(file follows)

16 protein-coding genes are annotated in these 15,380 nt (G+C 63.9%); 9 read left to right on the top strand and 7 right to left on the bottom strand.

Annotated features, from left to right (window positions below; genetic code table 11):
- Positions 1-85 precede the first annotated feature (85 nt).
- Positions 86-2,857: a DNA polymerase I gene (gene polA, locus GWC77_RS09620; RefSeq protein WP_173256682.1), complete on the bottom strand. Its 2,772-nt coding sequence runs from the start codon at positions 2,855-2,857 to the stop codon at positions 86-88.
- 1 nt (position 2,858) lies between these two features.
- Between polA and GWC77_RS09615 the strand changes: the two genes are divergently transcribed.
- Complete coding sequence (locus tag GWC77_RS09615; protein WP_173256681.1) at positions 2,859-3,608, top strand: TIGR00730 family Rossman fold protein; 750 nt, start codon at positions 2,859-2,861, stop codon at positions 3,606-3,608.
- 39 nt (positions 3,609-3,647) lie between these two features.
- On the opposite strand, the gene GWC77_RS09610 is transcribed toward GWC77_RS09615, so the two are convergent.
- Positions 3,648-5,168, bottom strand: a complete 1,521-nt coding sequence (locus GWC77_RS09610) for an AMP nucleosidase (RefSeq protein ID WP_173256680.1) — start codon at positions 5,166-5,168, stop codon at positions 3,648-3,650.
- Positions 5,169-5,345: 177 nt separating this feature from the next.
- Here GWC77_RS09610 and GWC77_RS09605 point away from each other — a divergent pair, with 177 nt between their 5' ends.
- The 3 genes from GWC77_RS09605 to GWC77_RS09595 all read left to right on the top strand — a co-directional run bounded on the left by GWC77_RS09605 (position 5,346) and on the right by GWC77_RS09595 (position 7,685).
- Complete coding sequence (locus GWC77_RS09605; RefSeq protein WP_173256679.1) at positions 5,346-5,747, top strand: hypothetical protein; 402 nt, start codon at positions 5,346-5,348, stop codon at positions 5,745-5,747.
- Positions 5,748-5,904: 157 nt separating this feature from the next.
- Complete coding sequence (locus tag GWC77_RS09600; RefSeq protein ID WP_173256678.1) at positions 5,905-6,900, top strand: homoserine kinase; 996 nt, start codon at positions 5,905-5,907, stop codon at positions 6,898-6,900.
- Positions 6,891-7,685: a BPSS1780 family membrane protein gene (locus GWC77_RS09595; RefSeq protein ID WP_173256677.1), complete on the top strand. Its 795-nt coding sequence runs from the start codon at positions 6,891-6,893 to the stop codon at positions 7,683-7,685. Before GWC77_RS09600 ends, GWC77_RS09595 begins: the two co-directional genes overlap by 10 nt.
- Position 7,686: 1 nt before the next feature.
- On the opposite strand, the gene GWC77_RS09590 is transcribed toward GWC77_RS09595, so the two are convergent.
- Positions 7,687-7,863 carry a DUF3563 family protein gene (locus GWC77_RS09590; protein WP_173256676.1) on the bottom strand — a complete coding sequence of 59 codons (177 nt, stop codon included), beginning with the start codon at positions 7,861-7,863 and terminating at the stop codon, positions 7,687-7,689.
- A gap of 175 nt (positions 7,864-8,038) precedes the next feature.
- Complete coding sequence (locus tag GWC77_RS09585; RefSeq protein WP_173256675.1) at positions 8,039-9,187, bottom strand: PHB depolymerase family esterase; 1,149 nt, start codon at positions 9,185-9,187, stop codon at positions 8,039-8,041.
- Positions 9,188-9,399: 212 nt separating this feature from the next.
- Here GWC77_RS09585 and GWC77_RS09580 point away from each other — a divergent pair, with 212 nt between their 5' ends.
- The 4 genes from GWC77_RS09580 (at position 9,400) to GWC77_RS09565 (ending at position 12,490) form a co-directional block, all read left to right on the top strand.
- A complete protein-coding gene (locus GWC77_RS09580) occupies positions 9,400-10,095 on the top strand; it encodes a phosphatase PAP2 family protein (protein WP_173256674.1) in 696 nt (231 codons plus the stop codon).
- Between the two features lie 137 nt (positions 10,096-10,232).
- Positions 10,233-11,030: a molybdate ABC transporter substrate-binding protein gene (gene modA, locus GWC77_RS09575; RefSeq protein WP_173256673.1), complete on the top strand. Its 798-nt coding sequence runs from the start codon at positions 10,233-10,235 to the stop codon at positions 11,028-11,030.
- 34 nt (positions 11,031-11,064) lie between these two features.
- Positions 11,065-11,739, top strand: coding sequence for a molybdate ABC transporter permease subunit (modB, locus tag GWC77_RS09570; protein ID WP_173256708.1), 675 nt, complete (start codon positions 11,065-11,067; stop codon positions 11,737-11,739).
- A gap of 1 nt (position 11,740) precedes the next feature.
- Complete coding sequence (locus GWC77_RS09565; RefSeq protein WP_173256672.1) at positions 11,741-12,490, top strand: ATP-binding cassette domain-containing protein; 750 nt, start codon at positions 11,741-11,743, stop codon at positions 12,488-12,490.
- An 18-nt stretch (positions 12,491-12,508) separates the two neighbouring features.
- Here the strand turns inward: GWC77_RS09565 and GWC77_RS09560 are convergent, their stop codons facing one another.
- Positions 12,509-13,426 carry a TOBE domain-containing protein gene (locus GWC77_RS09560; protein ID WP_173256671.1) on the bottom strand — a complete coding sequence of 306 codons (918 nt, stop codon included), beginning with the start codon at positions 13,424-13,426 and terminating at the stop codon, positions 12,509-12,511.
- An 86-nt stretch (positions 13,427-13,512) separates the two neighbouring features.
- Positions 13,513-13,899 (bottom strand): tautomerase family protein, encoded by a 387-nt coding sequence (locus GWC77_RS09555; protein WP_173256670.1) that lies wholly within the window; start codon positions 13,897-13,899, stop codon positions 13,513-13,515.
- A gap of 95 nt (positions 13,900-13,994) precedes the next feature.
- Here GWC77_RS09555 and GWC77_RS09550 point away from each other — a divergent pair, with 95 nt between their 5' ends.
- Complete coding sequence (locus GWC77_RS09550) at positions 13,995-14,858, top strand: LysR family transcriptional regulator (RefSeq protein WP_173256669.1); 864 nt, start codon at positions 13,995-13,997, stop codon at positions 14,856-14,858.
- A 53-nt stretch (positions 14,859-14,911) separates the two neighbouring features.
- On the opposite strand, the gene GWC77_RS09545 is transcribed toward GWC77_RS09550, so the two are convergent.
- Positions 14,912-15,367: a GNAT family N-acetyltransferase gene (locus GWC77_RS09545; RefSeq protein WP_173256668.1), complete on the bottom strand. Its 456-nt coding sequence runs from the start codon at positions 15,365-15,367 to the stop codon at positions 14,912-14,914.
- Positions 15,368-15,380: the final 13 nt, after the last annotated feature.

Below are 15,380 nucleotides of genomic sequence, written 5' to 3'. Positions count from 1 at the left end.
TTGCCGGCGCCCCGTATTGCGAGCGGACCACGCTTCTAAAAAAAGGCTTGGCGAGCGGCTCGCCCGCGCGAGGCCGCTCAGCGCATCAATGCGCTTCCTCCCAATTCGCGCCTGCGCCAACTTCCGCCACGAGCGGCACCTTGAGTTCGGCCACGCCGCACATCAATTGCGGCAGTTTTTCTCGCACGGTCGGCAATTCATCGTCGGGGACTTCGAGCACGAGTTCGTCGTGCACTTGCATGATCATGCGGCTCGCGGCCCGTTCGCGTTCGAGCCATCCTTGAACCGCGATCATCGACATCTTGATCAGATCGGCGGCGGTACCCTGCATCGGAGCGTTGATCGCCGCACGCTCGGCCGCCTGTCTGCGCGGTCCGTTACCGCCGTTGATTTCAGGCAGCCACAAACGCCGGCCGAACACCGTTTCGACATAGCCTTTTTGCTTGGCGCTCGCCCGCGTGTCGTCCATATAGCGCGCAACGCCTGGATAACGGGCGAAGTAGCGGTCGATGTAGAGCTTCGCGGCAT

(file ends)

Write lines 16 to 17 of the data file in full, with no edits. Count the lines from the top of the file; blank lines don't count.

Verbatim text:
- Complete coding sequence (locus tag GWC77_RS09600; RefSeq protein ID WP_173256678.1) at positions 5,905-6,900, top strand: homoserine kinase; 996 nt, start codon at positions 5,905-5,907, stop codon at positions 6,898-6,900.
- Positions 6,891-7,685: a BPSS1780 family membrane protein gene (locus GWC77_RS09595; RefSeq protein ID WP_173256677.1), complete on the top strand. Its 795-nt coding sequence runs from the start codon at positions 6,891-6,893 to the stop codon at positions 7,683-7,685. Before GWC77_RS09600 ends, GWC77_RS09595 begins: the two co-directional genes overlap by 10 nt.